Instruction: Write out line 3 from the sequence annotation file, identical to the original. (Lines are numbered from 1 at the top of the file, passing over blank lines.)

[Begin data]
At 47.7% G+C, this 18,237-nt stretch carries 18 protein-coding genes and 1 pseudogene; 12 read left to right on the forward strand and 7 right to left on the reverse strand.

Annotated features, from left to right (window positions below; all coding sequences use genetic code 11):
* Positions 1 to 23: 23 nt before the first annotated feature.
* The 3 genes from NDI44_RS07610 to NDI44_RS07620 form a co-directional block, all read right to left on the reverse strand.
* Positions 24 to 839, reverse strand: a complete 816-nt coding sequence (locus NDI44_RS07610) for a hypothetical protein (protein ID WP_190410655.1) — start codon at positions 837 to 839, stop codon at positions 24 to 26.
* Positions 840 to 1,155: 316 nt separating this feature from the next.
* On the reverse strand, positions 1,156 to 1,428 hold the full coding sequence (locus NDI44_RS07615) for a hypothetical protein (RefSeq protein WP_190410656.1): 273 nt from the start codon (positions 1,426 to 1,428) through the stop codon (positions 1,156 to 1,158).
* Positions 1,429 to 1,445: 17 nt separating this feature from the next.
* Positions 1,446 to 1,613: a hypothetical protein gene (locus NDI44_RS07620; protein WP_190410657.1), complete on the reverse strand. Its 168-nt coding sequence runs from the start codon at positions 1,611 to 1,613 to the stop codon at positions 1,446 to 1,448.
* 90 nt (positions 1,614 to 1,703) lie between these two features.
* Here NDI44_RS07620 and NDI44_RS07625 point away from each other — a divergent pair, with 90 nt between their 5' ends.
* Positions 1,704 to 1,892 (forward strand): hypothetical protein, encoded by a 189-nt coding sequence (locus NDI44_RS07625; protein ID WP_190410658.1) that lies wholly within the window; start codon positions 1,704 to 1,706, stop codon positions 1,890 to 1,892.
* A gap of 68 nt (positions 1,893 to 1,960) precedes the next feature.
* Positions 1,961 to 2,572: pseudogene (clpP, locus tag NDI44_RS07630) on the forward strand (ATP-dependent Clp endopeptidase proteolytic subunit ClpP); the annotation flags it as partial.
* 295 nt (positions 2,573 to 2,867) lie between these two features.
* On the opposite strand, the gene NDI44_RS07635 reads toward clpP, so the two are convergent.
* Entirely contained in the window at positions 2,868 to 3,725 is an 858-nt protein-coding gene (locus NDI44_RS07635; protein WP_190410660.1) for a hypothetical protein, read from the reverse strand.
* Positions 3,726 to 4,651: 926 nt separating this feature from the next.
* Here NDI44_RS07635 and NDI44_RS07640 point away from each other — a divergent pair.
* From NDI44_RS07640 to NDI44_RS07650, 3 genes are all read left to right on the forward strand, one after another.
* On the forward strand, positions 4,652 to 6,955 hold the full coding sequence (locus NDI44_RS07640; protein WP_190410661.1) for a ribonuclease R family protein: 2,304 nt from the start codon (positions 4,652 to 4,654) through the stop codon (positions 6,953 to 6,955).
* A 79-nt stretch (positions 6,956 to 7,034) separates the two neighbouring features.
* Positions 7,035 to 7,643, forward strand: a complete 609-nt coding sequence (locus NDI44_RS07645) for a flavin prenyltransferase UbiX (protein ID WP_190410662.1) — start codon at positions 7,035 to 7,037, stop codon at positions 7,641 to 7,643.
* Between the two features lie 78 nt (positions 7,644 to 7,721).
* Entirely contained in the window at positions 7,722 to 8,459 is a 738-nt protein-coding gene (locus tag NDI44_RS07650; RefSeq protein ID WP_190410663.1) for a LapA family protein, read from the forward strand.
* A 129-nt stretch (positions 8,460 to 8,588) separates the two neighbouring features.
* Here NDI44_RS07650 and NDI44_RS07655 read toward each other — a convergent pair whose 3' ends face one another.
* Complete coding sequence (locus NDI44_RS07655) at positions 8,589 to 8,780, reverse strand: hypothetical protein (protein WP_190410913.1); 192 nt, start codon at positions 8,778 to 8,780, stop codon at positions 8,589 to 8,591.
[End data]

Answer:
* Positions 1 to 23: 23 nt before the first annotated feature.